"She's grounded for LIFE" he says. And then he takes them all out for a lovely long walk. He's putty in their hands -- errrrr, PAWS. 

This is her 3rd accident in the house, but she's barely 6 months old, and I think the excitement of having 2 other dogs in the house often distracts her.

Huskies always, ALWAYS have the canine equivalent of ADD - and puppies have it the worst. 

She'll calm down. Around age 6 or so... Maybe. 

This little lovely is a "chatelaine" -- Now, normally, the definition of a chatelaine is "the mistress of a household or large establishment."
Sheep chatelaine

The secondary definition is "a clasp or hook for a watch, purse or bunch of keys." In knitting terms, a chatelaine can be called a "scissors-keeper." This little weighted sheep has a "tail" and that has a velcro loop where you can secure your scissors. 

My scissors are usually kept in a project bag. And the ones in that bag (a/k/a an inexpensive zippered make-up bag) are the really sharp ones; I put a wine bottle cork on the tips to keep from jabbing myself when I'm rooting around in there. These are "airline approved" and blunt-tipped. This is a good place to stash them, so that the next time I fly somewhere, if I take something other than the "Before and After Scarf" (hey, 96" of knitting takes up most flights I'll be on!), I can grab these and be assured that the officials won't confiscate my good pointed embroidery snips. 

She's cute. Quirky. And a sheep. What more could a knitter ask for? 

If you're ever looking for a "little something" for the knitter in your life (or as a small treat for yourself), check these out. This is from Lantern Moon, and I got mine for under $20. You can get them at your LYS (buy locally when you can!!!) or -- of course -- on Amazon or at your favorite online yarn store such as Jimmy Beans or the like. 

Yes, since you asked: all the dogs DID think she was a new toy. She's on my knitting table where they can't get to her. 

Ahhhhhhhhh - spring-to-summer on the prairie trail!! This was last summer, at the beginning before it turned beastly. We were on the new prairie trail and I stopped a couple of times to snap some pictures.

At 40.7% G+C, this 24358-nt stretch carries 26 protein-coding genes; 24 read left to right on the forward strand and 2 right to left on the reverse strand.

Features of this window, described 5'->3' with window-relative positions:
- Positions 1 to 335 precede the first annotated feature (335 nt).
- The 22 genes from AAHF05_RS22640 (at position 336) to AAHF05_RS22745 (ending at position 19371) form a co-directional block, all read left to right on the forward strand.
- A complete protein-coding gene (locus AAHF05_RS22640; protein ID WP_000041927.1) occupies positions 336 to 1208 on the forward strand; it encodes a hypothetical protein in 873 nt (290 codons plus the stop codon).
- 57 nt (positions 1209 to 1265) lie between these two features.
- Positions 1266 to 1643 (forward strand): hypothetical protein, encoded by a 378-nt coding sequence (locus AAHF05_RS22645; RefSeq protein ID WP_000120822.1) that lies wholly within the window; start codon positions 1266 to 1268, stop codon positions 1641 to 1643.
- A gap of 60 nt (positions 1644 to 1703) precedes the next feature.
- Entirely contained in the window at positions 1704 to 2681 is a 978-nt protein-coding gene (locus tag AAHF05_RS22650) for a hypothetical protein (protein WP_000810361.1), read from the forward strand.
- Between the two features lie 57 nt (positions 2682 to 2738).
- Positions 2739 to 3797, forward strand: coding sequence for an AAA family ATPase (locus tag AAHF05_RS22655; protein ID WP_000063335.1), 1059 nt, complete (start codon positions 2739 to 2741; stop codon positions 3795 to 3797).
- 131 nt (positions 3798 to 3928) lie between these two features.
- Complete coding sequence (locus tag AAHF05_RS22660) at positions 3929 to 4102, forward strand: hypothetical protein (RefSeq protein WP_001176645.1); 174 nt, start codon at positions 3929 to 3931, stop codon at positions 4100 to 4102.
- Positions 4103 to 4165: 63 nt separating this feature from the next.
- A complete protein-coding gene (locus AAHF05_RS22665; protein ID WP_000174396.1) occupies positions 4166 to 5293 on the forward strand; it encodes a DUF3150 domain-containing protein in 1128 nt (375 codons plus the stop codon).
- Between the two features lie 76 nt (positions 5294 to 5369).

Wild thistle
As you can imagine, a "prairie" trail is very short on (a) shade and (b) trees. But it's not short on wildflowers and grasses. This thistle was just beautiful and in a clump of them. 

Our local park district has been diligent about ripping out the invasive stuff and putting BACK the native stuff. This prairie area has been planted with milkweed (hello Monarch Butterflies!!) and thistle and all the prairie grasses native to our area.

The wild garlic and other invasive stuff has been removed and they're keeping an eye on it to make sure it doesn't come back.

I mean, we're talking wild roses -- they're just not native to our area; they've been tossed into fields and of course, they germinate and take over. 

Honeysuckle is another noxious weed. Ok, my mom had some planted alongside the driveway as a "living fence" next to our neighbor. But she quickly changed her mind when Hubby actually sawed the stuff down to a one-foot-high stump.

And the next year, it grew 5 feet and blossomed. It's lovely. It smells nice. And it takes over!!

Well, this brings me to the end of this post. Let me know how you liked my selection. Maybe I should do this every quarter or so?